3 billion dollars of the budget goes to Non City schools. This includes $1.09 billion to pre-school special education services and $725.3 million for School-Age non DOE contract special education. Another $71 million goes to non public schools such as yeshivas and parochial schools and $1.04 billion is paid for the 70 thousand students[22] attending charter schools.[4]

4.6 billion of the budget pays for pensions and interest on Capital Plan debt.[4]


Bayard Rustin Educational Complex, formerly Bayard Rustin High School, now hosts 6 small schools
John Dewey High School's 13 acre campus, Dewey is the only public school in New York City to have a 13-acre campus. A bronze statue is also situated on the campus titled "The Key to Knowledge" symbolizing progressive education.

About 1.1 million students attend New York City public schools.

About 40% of students in the city's public school system live in households where a language other than English is spoken, and one-third of all New Yorkers were born in another country. The city's Department of Education translates report cards, registration forms, system-wide alerts, and documents on health and policy initiatives for parents into Spanish, French, German, Russian, Chinese, Japanese, Korean, Hindi, Bengali, Urdu, Persian, Arabic, and Haitian Creole.

In the 2010-2011, Hispanics and Latino students made up 39.9% of the student population. African Americans made up 30.3% of the student population, Non-Hispanic Whites made up 14.3% and Asian American students made up 15.0% of the student populace. Native Americans made up the remaining 0.5% of the student body.[23]

The specialized high schools tend to be disproportionately Asian. New York's Specialized High School Institute is an after-school program for students in late middle school.[24] It was designed to enlarge the pool of African American and Hispanic candidates eligible for admission to the selective schools by giving them extra lessons and teaching test-taking skills.[25] Unlike other urban school districts (such as San Francisco Unified School District), New York does not use racial preferences (affirmative action) in public school admissions.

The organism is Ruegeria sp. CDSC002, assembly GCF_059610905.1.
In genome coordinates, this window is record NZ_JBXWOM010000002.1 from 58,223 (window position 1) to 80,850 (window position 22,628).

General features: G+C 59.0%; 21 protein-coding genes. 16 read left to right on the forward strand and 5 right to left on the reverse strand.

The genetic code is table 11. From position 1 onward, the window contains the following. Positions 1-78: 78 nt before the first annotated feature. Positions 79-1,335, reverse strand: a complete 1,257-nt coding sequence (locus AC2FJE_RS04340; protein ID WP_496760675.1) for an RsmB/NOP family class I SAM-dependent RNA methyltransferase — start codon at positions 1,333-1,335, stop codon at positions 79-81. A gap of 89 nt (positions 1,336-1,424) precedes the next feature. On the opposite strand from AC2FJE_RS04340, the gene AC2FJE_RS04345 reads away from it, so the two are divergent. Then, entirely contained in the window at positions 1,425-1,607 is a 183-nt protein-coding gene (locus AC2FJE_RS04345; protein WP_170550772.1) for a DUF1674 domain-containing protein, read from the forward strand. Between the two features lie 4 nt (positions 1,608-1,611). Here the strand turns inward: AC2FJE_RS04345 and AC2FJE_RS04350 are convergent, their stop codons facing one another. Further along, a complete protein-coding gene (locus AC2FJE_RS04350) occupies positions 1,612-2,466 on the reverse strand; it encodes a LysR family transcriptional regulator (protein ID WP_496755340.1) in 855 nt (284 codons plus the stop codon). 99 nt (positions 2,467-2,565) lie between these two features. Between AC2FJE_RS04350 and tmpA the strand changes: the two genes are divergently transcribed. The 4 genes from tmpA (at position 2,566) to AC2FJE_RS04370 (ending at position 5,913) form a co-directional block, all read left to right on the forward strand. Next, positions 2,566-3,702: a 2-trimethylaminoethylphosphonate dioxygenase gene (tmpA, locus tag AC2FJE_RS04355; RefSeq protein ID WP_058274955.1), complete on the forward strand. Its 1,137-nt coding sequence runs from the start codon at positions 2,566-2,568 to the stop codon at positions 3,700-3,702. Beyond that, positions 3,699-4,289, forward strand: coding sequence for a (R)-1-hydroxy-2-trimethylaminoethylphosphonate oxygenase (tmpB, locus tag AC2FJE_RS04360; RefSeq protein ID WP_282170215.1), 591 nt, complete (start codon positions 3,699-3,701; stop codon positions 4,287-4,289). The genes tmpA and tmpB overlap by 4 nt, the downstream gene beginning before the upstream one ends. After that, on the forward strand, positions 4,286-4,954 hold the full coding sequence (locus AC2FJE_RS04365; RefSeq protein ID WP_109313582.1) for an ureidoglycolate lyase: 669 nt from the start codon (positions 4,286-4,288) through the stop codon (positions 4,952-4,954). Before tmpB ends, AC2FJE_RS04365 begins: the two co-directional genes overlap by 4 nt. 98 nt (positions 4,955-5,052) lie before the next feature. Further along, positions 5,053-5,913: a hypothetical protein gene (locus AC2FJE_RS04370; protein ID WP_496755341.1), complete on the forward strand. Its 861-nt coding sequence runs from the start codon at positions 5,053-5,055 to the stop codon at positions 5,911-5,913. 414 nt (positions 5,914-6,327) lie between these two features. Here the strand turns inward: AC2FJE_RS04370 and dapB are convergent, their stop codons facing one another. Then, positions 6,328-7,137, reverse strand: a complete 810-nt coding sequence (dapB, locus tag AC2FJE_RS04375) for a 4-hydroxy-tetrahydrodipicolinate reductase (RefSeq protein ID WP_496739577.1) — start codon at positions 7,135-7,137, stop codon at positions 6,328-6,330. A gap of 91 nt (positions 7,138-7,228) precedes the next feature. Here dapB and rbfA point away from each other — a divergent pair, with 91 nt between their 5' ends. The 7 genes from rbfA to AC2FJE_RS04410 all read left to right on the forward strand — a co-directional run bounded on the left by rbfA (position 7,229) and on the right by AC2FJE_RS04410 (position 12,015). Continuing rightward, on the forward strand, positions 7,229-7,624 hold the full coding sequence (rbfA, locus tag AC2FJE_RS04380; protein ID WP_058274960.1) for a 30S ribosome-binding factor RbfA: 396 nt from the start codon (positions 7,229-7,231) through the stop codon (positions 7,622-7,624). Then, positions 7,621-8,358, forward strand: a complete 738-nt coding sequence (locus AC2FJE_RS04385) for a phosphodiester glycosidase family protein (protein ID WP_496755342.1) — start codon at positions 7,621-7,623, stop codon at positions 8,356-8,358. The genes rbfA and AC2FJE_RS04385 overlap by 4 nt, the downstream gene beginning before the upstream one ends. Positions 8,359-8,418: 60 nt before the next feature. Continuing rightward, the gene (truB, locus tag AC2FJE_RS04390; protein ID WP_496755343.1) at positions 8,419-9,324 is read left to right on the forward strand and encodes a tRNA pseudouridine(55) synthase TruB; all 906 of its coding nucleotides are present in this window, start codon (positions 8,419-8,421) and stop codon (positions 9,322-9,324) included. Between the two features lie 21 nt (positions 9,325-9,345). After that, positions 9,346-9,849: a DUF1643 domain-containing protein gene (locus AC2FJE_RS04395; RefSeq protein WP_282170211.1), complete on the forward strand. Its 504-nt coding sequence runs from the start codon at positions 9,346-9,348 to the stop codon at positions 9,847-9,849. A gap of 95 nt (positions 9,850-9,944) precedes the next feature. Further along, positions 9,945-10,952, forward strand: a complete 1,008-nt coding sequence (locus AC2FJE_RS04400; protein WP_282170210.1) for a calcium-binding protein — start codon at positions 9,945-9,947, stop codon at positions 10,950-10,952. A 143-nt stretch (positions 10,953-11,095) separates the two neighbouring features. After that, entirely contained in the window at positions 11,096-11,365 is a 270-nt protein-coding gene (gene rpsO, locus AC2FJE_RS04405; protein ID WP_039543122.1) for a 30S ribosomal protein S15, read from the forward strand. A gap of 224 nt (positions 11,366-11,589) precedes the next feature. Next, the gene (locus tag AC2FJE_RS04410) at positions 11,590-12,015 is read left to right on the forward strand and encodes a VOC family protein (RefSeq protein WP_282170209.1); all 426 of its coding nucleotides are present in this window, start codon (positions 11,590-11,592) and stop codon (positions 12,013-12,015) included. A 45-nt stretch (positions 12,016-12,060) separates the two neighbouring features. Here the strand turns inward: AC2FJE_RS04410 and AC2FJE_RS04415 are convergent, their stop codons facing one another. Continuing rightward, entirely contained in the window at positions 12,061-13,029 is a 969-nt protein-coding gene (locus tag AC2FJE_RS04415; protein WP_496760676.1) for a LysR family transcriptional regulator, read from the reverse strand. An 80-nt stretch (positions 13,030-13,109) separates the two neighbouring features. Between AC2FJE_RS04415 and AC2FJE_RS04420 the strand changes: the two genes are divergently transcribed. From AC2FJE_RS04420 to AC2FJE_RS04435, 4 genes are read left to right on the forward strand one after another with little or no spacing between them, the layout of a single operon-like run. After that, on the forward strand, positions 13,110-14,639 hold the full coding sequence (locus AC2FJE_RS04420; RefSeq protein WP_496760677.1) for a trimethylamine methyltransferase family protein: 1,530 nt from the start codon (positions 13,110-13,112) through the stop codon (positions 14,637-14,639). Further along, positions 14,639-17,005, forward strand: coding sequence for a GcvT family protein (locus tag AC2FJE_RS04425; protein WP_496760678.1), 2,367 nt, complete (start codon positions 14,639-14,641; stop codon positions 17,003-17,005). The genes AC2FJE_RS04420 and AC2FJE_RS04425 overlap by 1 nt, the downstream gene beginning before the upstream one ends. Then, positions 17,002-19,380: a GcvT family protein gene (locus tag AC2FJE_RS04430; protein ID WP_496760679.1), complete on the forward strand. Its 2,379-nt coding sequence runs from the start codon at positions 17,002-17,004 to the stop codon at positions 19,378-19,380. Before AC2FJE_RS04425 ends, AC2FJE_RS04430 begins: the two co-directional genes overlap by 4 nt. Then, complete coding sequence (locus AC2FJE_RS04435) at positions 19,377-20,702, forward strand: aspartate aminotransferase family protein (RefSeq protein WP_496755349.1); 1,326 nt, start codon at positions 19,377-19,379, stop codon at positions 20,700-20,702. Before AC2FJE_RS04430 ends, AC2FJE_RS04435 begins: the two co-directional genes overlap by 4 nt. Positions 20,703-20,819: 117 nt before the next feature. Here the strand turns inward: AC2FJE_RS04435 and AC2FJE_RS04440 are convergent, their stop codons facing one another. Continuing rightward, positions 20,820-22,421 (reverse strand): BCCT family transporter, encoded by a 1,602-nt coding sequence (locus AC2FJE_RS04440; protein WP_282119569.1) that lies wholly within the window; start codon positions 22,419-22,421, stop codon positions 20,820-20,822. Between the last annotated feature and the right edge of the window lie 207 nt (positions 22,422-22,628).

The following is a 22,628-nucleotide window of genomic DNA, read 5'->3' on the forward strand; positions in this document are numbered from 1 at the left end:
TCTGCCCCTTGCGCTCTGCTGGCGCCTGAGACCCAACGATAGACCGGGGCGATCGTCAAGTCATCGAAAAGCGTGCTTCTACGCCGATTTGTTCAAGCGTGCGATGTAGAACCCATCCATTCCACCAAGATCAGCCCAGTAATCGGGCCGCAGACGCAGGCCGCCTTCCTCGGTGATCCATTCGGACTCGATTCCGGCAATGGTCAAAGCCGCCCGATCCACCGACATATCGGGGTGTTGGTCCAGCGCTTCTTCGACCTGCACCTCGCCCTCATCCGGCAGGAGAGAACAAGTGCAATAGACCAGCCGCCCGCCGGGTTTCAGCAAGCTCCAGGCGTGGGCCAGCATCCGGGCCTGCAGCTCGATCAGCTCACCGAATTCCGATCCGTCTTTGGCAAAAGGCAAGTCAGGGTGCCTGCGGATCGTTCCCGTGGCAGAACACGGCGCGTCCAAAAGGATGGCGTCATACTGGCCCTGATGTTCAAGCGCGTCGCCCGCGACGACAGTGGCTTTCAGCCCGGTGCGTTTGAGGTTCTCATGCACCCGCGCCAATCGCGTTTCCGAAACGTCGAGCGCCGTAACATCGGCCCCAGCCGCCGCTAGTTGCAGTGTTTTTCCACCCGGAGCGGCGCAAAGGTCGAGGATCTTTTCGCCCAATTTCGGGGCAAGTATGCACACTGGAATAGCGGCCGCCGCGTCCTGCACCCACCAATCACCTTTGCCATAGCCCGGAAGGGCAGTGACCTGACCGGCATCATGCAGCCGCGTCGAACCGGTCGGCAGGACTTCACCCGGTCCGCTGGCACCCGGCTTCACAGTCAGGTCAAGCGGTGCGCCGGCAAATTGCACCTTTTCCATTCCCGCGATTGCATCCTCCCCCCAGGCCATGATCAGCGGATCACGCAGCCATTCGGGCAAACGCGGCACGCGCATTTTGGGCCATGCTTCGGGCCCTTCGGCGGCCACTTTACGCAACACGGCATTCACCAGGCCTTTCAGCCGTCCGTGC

In a May 11, 2012 report, The New York Times reported that New York City has the third most segregated large city school system, after Chicago and Dallas. Hispanic students are concentrated in Washington Heights and Corona. Asian students dominate in Chinatown. The Times reported that the greatest segregation is in black neighborhoods. It further noted that black isolation in schools has persisted even as residential segregation has declined.[26]

School buildings

Many school buildings are architecturally noteworthy, in part due to the efforts of C. B. J. Snyder.

The Department has closed many failing elementary, middle (intermediate) and high schools. The buildings of some of the larger schools have been turned into "Campuses" or "Complexes" in which a number of smaller school entities, educationally independent of each other, co-exist within the building.